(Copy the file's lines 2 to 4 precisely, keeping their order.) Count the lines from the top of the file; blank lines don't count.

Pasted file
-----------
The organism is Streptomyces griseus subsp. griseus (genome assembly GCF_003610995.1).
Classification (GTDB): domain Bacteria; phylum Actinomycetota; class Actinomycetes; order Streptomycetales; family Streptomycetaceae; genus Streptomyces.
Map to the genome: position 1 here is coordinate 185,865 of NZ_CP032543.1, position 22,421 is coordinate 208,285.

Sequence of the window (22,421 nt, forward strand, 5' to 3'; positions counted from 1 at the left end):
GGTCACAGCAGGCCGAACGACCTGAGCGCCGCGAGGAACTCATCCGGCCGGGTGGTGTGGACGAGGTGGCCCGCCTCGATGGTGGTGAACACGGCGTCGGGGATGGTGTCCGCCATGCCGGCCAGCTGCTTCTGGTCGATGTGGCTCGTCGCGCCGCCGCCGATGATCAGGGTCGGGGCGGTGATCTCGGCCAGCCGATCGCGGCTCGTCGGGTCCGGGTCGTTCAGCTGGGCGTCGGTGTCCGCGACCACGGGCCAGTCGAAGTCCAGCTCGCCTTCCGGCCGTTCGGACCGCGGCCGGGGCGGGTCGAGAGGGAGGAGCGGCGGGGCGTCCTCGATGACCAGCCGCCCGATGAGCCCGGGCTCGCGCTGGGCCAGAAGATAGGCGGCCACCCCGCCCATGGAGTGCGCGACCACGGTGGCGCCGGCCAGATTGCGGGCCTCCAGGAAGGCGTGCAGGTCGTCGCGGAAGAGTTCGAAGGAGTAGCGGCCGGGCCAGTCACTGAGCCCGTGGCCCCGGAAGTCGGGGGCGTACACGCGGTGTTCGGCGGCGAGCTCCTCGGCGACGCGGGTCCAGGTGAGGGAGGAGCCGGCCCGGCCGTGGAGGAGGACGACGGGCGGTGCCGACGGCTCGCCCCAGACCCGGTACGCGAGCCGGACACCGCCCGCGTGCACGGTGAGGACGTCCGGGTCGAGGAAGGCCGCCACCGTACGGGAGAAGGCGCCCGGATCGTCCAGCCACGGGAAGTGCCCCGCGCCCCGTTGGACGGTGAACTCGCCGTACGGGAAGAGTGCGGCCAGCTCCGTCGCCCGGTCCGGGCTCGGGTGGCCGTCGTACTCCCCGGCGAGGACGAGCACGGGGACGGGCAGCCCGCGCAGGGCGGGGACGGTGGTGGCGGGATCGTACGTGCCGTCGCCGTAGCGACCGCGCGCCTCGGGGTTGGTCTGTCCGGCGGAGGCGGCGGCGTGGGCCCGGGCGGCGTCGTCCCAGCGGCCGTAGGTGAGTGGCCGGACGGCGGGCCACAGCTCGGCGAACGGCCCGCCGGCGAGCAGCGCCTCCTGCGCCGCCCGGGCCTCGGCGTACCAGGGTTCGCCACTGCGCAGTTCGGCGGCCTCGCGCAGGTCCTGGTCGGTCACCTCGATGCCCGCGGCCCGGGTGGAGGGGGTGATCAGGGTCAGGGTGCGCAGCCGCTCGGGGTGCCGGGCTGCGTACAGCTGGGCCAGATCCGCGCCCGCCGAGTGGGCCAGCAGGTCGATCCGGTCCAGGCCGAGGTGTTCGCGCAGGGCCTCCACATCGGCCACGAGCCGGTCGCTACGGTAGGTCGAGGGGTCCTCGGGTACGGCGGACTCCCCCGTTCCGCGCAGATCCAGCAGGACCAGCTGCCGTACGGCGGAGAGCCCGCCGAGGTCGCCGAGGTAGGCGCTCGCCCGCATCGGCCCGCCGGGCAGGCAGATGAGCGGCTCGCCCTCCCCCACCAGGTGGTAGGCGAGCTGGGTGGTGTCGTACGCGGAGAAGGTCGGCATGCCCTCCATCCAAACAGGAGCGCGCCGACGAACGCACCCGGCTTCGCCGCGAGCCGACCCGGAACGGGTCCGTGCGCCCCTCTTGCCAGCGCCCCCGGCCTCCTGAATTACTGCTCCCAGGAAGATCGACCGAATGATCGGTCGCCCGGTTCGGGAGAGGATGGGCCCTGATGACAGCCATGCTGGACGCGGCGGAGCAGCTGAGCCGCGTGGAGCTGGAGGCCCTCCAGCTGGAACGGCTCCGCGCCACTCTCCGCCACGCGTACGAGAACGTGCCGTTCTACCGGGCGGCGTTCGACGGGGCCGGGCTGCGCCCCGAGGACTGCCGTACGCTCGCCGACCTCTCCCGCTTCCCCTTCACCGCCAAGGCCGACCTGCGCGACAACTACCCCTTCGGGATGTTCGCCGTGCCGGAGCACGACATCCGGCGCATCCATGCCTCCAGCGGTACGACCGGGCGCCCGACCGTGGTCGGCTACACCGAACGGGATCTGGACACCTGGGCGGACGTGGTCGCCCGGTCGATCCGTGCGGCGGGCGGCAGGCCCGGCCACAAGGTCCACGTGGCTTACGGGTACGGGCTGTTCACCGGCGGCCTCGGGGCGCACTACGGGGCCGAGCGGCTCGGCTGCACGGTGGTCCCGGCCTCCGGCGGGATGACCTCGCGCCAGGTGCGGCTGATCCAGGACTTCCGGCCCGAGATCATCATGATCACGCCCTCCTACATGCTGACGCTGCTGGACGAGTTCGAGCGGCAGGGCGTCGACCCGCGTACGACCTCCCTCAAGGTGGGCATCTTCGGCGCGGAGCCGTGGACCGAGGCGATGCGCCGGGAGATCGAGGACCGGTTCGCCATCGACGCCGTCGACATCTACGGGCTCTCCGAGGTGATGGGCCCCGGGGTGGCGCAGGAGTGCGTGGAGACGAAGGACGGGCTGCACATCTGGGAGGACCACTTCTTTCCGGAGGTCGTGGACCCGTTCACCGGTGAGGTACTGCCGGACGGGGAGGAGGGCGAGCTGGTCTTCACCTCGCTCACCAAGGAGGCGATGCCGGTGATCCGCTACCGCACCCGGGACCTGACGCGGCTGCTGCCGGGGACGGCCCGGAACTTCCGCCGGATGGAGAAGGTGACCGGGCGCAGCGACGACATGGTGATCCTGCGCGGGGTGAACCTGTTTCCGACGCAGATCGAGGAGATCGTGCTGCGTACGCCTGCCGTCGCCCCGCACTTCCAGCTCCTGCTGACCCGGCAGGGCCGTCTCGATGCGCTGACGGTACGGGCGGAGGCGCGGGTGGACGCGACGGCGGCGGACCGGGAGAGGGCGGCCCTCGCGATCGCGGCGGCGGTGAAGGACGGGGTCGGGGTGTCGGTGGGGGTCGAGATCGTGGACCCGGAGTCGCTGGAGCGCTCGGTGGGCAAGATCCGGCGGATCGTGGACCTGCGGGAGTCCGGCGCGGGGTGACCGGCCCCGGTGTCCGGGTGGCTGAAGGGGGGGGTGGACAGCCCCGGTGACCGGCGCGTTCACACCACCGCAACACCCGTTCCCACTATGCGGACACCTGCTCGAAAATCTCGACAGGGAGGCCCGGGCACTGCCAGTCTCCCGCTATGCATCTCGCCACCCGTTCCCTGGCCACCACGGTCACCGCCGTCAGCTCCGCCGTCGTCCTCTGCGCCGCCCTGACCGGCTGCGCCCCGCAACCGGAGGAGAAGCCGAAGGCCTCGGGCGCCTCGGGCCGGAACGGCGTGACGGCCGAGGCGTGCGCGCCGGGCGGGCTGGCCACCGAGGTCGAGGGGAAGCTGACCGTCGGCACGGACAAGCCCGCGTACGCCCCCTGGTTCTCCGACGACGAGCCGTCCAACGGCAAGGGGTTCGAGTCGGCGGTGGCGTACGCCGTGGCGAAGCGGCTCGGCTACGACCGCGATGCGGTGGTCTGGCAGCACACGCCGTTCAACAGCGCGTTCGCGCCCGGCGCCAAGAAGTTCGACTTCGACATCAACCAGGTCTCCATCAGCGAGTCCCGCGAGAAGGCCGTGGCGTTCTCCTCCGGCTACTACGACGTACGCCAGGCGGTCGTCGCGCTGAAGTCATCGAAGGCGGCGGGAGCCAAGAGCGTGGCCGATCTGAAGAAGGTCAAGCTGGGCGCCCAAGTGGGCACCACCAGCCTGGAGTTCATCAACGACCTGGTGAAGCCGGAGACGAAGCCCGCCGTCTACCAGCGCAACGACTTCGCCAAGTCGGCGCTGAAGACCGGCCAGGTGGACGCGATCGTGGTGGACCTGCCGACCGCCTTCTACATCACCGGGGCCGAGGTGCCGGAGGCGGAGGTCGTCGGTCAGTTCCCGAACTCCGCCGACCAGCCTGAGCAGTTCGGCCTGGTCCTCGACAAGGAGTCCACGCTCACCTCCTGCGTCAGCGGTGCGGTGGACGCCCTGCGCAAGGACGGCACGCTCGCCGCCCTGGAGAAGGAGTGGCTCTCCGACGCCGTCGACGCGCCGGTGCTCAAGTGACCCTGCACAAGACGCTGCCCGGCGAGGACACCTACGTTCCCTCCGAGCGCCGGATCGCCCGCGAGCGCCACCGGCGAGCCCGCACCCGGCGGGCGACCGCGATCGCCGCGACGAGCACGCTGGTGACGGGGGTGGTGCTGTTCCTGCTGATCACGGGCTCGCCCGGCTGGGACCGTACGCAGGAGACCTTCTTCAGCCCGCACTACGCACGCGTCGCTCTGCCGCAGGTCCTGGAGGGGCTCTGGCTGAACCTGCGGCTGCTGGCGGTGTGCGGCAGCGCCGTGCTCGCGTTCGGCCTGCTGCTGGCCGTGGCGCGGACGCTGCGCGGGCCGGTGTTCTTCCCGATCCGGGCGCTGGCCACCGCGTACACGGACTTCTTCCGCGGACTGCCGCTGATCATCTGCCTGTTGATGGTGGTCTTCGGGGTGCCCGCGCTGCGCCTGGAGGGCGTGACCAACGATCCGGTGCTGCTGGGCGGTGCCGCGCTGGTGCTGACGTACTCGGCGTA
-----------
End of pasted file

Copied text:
Classification (GTDB): domain Bacteria; phylum Actinomycetota; class Actinomycetes; order Streptomycetales; family Streptomycetaceae; genus Streptomyces.
Map to the genome: position 1 here is coordinate 185,865 of NZ_CP032543.1, position 22,421 is coordinate 208,285.

Sequence of the window (22,421 nt, forward strand, 5' to 3'; positions counted from 1 at the left end):